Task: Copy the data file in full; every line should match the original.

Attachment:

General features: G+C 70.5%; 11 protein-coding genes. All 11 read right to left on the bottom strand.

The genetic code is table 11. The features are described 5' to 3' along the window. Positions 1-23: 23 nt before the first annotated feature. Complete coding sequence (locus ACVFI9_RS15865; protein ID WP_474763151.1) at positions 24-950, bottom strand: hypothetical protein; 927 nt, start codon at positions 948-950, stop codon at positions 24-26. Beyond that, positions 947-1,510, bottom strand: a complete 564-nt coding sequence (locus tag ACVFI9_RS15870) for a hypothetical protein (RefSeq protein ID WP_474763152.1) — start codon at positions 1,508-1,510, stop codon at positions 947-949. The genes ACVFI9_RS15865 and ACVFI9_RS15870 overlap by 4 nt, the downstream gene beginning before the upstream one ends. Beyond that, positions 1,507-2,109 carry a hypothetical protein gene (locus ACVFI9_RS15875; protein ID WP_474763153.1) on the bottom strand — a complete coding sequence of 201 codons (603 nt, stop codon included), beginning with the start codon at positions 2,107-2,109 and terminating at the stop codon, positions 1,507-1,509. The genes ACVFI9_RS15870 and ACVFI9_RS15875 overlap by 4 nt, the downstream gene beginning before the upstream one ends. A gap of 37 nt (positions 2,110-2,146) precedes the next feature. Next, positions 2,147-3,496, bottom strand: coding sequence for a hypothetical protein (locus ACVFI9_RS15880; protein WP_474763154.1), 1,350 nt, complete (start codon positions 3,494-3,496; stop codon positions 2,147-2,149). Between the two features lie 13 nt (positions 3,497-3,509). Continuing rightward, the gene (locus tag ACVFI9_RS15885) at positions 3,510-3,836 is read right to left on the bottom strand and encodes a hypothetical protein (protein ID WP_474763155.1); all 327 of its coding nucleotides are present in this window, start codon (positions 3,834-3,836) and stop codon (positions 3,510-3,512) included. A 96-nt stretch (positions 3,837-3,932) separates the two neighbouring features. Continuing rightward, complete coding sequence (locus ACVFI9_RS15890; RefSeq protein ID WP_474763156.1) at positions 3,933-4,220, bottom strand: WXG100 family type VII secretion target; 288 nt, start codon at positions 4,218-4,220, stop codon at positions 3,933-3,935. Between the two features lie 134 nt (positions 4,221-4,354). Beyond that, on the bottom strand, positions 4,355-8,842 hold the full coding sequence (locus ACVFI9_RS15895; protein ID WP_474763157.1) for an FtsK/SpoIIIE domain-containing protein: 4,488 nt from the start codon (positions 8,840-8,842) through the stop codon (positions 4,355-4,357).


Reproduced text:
General features: G+C 70.5%; 11 protein-coding genes. All 11 read right to left on the bottom strand.

The genetic code is table 11. The features are described 5' to 3' along the window. Positions 1-23: 23 nt before the first annotated feature. Complete coding sequence (locus ACVFI9_RS15865; protein ID WP_474763151.1) at positions 24-950, bottom strand: hypothetical protein; 927 nt, start codon at positions 948-950, stop codon at positions 24-26. Beyond that, positions 947-1,510, bottom strand: a complete 564-nt coding sequence (locus tag ACVFI9_RS15870) for a hypothetical protein (RefSeq protein ID WP_474763152.1) — start codon at positions 1,508-1,510, stop codon at positions 947-949. The genes ACVFI9_RS15865 and ACVFI9_RS15870 overlap by 4 nt, the downstream gene beginning before the upstream one ends. Beyond that, positions 1,507-2,109 carry a hypothetical protein gene (locus ACVFI9_RS15875; protein ID WP_474763153.1) on the bottom strand — a complete coding sequence of 201 codons (603 nt, stop codon included), beginning with the start codon at positions 2,107-2,109 and terminating at the stop codon, positions 1,507-1,509. The genes ACVFI9_RS15870 and ACVFI9_RS15875 overlap by 4 nt, the downstream gene beginning before the upstream one ends. A gap of 37 nt (positions 2,110-2,146) precedes the next feature. Next, positions 2,147-3,496, bottom strand: coding sequence for a hypothetical protein (locus ACVFI9_RS15880; protein WP_474763154.1), 1,350 nt, complete (start codon positions 3,494-3,496; stop codon positions 2,147-2,149). Between the two features lie 13 nt (positions 3,497-3,509). Continuing rightward, the gene (locus tag ACVFI9_RS15885) at positions 3,510-3,836 is read right to left on the bottom strand and encodes a hypothetical protein (protein ID WP_474763155.1); all 327 of its coding nucleotides are present in this window, start codon (positions 3,834-3,836) and stop codon (positions 3,510-3,512) included. A 96-nt stretch (positions 3,837-3,932) separates the two neighbouring features. Continuing rightward, complete coding sequence (locus ACVFI9_RS15890; RefSeq protein ID WP_474763156.1) at positions 3,933-4,220, bottom strand: WXG100 family type VII secretion target; 288 nt, start codon at positions 4,218-4,220, stop codon at positions 3,933-3,935. Between the two features lie 134 nt (positions 4,221-4,354). Beyond that, on the bottom strand, positions 4,355-8,842 hold the full coding sequence (locus ACVFI9_RS15895; protein ID WP_474763157.1) for an FtsK/SpoIIIE domain-containing protein: 4,488 nt from the start codon (positions 8,840-8,842) through the stop codon (positions 4,355-4,357).